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## Directional Trend Index

by Brian Brown, 5281 days ago

Created by William Blau and described in his book "Momentum, Direction and Divergence", the Directional Trend Index, DTI, can be used to measure the directional movement of a stock or security. Usually, the DTI moves along with the market. When the market moves up, the DTI moves up as well and when the market moves down, the DTI moves down.

The Directional Trend Index is either in a positive or negative territory. When it is in the positive region and its value is lower than 100, a rise in the DTI corresponds to a rise in the security' price, while a drop in the DTI could either indicate falling prices or flat prices.
In the negative region and when its value is higher than -100 (between 0 and -100), a decline in the DTI corresponds to a decline in security' price, while a rise in the DTI could either indicate a rising prices or flat prices.

The indicator name is "DTI"; it allows you to enter two smoothing periods. These periods are used to double smooth the high-low momentum using two exponential moving averages.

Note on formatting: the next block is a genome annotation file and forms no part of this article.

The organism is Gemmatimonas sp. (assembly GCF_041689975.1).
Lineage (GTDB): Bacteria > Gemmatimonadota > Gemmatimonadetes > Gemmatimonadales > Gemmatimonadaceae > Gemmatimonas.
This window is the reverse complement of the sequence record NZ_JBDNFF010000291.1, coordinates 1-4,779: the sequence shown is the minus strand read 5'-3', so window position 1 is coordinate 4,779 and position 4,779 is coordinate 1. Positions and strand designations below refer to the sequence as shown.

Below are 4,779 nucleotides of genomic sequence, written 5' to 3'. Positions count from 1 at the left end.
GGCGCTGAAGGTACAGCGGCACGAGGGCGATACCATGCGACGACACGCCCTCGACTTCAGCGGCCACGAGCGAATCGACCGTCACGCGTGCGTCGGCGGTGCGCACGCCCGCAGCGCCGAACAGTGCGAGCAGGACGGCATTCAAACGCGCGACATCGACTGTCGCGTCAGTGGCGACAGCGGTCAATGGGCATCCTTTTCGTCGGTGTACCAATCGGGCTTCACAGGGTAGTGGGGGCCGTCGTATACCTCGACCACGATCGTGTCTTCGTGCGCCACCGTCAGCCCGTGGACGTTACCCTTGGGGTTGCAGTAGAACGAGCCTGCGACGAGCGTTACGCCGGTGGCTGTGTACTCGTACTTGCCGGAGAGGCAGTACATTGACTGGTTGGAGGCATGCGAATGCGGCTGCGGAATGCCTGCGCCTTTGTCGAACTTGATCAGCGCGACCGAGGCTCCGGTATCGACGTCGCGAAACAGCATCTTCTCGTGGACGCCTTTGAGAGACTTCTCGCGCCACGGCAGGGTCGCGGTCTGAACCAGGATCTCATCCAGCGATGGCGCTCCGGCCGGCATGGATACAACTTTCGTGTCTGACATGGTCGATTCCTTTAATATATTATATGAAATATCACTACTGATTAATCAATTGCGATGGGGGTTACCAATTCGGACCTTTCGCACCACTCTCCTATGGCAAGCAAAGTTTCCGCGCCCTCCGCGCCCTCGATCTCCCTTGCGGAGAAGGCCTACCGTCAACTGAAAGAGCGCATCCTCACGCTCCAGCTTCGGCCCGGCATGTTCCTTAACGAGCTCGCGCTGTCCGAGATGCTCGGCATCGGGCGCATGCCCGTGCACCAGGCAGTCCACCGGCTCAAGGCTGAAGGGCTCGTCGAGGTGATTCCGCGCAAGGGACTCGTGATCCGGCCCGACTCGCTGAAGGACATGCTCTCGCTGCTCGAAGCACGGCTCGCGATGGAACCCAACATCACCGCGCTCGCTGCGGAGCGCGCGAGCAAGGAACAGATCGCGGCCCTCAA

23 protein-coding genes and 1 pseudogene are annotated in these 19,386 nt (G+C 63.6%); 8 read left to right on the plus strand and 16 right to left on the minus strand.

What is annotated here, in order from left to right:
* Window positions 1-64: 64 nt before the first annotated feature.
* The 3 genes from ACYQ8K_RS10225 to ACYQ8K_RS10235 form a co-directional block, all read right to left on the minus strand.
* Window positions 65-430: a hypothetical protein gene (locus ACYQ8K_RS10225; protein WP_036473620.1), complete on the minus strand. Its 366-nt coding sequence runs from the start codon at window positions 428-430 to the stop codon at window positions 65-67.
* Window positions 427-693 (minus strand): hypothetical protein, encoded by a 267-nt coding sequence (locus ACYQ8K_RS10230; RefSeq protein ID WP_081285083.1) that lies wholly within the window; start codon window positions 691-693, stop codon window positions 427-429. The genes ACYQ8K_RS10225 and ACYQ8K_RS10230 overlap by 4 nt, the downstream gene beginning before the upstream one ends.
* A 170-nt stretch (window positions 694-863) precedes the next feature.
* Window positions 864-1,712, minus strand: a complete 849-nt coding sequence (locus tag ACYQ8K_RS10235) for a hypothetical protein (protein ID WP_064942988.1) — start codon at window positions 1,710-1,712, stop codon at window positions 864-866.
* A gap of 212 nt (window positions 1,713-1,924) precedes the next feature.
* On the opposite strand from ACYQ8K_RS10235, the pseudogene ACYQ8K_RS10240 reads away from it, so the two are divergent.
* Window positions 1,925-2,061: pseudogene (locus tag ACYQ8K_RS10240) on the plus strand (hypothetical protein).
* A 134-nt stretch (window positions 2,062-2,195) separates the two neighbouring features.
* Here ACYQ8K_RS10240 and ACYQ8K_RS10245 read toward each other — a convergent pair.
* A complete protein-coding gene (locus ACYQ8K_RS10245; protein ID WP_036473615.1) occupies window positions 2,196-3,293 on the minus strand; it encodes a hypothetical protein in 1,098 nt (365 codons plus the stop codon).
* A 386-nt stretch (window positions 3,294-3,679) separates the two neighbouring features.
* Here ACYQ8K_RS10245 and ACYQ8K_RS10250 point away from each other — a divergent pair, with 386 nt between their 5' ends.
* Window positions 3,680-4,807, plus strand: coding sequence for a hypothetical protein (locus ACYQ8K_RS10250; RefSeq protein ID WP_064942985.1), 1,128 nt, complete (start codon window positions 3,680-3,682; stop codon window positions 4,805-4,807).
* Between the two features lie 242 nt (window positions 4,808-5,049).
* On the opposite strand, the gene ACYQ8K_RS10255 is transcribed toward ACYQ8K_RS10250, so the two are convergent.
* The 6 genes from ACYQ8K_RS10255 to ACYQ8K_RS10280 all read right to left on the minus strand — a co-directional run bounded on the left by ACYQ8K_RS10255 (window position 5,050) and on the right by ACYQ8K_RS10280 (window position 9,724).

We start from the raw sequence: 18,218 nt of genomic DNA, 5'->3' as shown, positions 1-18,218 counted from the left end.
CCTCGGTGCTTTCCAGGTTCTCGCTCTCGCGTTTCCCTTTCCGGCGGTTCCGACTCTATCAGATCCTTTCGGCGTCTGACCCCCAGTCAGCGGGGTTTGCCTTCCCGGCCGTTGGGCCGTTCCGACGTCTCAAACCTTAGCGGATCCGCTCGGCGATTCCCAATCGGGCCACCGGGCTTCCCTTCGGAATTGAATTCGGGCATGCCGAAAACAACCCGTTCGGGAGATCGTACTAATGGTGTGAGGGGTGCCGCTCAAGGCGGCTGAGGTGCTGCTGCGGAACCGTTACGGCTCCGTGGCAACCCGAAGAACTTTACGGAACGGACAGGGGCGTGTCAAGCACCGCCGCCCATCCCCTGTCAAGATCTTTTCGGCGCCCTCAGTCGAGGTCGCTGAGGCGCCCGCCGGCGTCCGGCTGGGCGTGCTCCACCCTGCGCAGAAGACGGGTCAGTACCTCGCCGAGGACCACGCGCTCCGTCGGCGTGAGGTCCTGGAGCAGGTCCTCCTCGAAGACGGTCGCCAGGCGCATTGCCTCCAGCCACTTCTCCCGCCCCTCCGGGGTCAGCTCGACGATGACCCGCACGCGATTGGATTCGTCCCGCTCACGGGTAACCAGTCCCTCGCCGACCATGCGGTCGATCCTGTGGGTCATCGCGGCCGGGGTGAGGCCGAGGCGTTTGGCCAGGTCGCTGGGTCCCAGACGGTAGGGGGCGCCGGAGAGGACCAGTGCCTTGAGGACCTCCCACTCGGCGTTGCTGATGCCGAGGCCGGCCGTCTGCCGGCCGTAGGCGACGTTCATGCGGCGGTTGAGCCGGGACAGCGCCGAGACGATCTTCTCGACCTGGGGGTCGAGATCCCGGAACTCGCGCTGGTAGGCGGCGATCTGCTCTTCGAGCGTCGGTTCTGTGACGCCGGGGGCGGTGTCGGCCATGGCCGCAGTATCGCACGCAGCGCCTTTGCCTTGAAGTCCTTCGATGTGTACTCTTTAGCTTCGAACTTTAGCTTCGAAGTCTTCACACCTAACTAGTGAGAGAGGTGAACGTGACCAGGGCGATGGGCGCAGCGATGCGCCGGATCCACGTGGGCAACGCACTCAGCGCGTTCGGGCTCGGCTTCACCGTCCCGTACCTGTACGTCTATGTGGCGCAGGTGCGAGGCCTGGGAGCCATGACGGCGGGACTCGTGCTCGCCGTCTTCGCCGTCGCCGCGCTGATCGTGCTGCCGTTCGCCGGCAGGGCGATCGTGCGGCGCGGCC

Example: Plot the Directional Trend Index on a chart:
a = DTI(25, 13);
plot(a, "DTI", colorBlue,ChartLine,StyleSymbolNone);

With U.S. stocks, a simple trading strategy that shorts a stock when its Directional Trend Index crosses above 70 and covers it after 5 trading days, generated 6236 trades for an average gain per bar of 0.452%. The average gain is 2.261% and the percentage of positive trades is equal to 58.13%.

What is this?

 Type: Trading Indicator Object ID: 419 Country: All Market: All Style: Technical Analysis

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